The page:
Jim Zemlin: Yesterday, Linux Foundation member IBM announced its adoption of a new corporate policy that will govern its global participation in the standards development process. The Linux Foundation applauds this action, and supports IBM’s call for raising the bar in the standards development process.

gOS 3.0 goes gold

Filed under
Linux

desktoplinux.com/: Good OS (gOS) has achieved a new major release of its Ubuntu-based operating system. Targeting low-powered netbooks, gOS 3.0 integrates closely with Google Gadgets, as well as with Google Mail, Calendar, Reader, News, Applications, and so on.

Where Windows is #2 to Linux

Filed under
OS

blogs.computerworld: Microsoft encourages us to think of Linux, when we think of it as all, as an also-ran operating systems for nerds. The last thing Microsoft wants us to think about is that there are some spaces where Microsoft is a distant number two and Linux is on top.

Lessons learned from five years of Fedora

Filed under
Linux

blogs.zdnet.com: The Fedora Project is celebrating its fifth birthday today. Congrats, Fedora! It seems like just yesterday I was covering the first release to see how (or if) Fedora would distinguish itself from Red Hat Linux.

Epiphany, the ultimate Gnome browser

Filed under
Software

freesoftwaremagazine.com: Firefox is a great browser. However, it’s a tad on the bloated side (even though the new version are definitely better!). Also, Firefox is focused on cross-platform compatibility. That’s great, but sometimes that also means that Firefox won’t be able to take advantage of Gnome-specific features, including the unified look, better language support, and HIG-compliant settings. If you’ve been feeling these Firefox blues as well, Epiphany could be the answer.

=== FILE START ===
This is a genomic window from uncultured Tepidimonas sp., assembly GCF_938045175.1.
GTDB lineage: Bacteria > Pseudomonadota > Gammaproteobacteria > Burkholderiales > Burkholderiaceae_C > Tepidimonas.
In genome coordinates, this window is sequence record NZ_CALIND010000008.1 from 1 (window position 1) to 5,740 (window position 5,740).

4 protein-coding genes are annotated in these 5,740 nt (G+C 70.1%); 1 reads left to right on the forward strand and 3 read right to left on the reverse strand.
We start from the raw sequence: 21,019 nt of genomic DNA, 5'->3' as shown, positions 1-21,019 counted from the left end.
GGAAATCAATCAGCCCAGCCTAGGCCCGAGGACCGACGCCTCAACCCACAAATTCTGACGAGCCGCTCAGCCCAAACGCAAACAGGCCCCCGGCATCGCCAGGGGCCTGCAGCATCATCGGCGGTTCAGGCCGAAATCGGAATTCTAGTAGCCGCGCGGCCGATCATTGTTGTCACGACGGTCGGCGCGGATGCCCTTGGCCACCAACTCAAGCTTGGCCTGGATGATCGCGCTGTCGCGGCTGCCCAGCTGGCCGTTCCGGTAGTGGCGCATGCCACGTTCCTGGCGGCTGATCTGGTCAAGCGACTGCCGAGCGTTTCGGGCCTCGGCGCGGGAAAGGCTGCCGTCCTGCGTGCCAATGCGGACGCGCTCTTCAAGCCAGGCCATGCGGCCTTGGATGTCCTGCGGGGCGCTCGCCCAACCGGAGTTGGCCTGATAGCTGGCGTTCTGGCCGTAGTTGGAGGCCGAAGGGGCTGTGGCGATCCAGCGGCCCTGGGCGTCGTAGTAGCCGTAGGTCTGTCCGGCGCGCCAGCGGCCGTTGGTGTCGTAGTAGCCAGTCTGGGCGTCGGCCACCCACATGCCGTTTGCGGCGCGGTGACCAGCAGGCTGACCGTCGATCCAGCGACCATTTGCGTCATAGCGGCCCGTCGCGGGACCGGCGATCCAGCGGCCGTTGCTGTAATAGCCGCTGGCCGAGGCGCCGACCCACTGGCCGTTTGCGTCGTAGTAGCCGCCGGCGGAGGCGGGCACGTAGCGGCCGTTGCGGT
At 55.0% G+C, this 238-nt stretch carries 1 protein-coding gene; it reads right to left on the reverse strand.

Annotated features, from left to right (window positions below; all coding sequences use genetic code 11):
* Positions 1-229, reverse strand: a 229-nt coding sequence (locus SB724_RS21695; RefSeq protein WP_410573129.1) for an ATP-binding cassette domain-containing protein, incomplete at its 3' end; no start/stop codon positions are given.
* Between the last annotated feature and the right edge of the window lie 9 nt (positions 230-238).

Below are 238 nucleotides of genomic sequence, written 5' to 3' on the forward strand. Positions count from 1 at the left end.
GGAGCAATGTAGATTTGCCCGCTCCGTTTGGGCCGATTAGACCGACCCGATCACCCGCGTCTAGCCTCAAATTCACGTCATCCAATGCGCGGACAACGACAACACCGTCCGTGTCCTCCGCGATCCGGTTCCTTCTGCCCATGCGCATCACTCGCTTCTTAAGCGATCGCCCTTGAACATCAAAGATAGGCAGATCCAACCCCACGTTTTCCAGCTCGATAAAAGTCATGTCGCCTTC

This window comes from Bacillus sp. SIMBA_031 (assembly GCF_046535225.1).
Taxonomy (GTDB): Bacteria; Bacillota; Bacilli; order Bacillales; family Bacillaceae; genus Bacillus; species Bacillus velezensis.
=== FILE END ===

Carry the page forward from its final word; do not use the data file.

PowerDVD Linux – expensive, but works

Filed under
Software

venturecake.com: PowerDVD Linux has been around for years. Originally sold only to embedded Linux developers, the software made its way onto the desktop by being included by hardware makers in Dell’s Ubuntu laptops and more recently Asus eeePCs. The software is now finally available to the general Ubuntu-using public via The Ubuntu Store.

Flock: Firefox's Social Cousin

Filed under
Software

linuxinsider.com: Think of Flock as the social-butterfly cousin of the hard-working Firefox browser. Both spring from the same code base, though Flock has been designed from the ground up with social networking in mind. It taps RSS feeds and makes blogging easier and less time-consuming.

Linux On a Nutshell

Filed under
Linux

linuxhaxor.net: You have five minutes and ten sentences to explain Linux to a complete newbie, without the geekery mumbo jumbo. What would you say? Here is my take:

A Gloomy Vista for Microsoft

Filed under
Microsoft